as a minimum :
a survey and comparison of the national eID legal instruments for the
27 MS + 2 CC + 3 EEA;
a survey and description of the national technical solutions
implemented in each of the 27 + 2 + 3 Countries for the national eID.
a market assessment of the ID Management technical solutions; in
particular a high-level description of the concept of federated identities
and its applicability for interoperability of eIDs shall be produced;
a proposal and an impact assessment of a multi-level authentication
mechanism;
Common specifications for interoperable eID solutions shall be drafted
based on the results of the elaborated strategy for eID interoperability

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eID:
Identity resources
27 issue identity cards (84%); 7 are currently deploying eID
cards to the public; 14 more are in the process of designing
eID cards for future roll-out
Apart from smart cards, in 12 countries out of 32 (37.5%) the
use of non-card tokens was reported; predominantly soft PKI
certificates
All countries use general identifiers in some form; specific
legal protection of such identifiers was reported in 20 of the
32 surveyed countries (62.5%)
Formal acceptance of an authentic source principle was
uncommon, being reported in only 5 countries out of 32
(16%). A further 9 countries (28%) had informally adopted
the principle, with another 3 (10%) planning to do so

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eID:
Authentication
A total of 14 countries out of 32 (44%) reported using
public sector controlled PKI systems, with a total of 16
systems being reported. Of these 16 systems, 10 were
open to private sector use (62.5%).16 countries out of 32
(50%) reported using public/private sector controlled PKI
systems.
75% of countries use PKI as a key authentication strategy
Username/password systems also remain very popular. In
total, 20 countries out of 32 (62.5%) have reported using
login systems as a key component of their eIDM strategy,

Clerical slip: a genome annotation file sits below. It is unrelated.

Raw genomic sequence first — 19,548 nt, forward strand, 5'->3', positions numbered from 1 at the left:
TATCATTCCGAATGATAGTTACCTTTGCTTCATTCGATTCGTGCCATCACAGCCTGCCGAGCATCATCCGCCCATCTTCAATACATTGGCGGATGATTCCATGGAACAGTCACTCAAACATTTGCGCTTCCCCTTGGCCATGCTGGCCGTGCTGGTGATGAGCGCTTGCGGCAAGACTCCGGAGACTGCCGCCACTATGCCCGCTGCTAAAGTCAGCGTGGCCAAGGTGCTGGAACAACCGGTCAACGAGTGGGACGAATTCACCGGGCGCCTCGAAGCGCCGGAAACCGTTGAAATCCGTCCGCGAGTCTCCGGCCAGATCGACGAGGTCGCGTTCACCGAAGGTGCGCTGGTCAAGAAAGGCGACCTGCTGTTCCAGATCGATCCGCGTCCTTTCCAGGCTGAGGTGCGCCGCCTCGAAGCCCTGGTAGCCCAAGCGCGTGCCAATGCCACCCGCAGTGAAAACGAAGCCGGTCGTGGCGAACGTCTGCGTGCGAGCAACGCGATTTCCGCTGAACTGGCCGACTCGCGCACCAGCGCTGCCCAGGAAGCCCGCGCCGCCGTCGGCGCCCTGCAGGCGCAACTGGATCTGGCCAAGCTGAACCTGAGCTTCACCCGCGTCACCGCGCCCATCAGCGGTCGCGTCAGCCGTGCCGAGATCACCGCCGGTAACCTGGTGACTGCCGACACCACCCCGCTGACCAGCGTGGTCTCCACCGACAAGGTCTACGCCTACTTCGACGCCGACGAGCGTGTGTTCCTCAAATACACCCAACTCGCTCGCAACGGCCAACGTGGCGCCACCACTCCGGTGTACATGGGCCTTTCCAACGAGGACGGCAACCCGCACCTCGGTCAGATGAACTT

with 27 systems in total being reported. Of the reported
login systems, 17 were simple username/password
systems; 8 required a challenge/response system; and 2
required password calculators.
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eID:
Mandates/roles
27 countries out of 32 (84%) have no form of mandate
management, apart from the static allocation of certificates
or credentials to the representatives of a specific legal entity
4 countries out of 32 (12.5%) have implemented an ad hoc
form of mandate management covering specific
applications or service types, most typically by allowing the
designation of an authorised representative in an
administration specific database
Only Austria has created a generic system of mandate
management, relying on the central source PIN Register
Authority

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eID:
Multilevel authentication
15 out of 32 countries (47%) allow some form of multilevel
authentication structure to be derived; but only in 4 of these
countries can a formal authentication policy be identified
From a practical perspective, in most of these countries the
acceptance (formal or informal) of an authentication policy
has had a limited impact on the use of the applications
The practical impact of authentication policies has been
very limited thus far

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eID:
Legal/policy analysis
The received responses confirmed the expectation that no
specific legal framework with regard to entity authentication
exists in any of the 32 surveyed countries
While a legal framework has often been created with regard
to electronic identity cards (specifically which information
they contain and what form they should take), the question
of which elements legally constitute an entitys identity has
not been explicitly regulated in any of the countries; nor has
any of the countries implemented a generic legal
framework detailing on what authentication is, and at which
point authentication requirements have been met

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eID:
Technical/infrastructure analysis
No common specification exists for tokens and application
middleware. Hardware tokens were not specified in 19
countries out of 32 (59.5%) and middleware applications
were not specified in 20 countries out of 32 (62.5%)
28 countries out of 32 (87.5%) are either using or planning to
use some sort of certificate based identities
22 countries out of 32 (68%) have implemented some level
of certificate based authentications to their eGovernment
services; 7 of the surveyed countries did not have any
specific eGovernment applications to present
23 countries out of 32 (72%) did not report a systematic
preference for industrial standards; with only SAML being
reported with any regularity (7 out of the 32 (22%))

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More information
The IDABC Programme: http://ec.europa.eu/idabc
e-mail: idabc@ec.europa.eu
CIP Programme: http://ec.europa.eu/cip
ICT Policy Support Programme: http://
europa.eu/ict_psp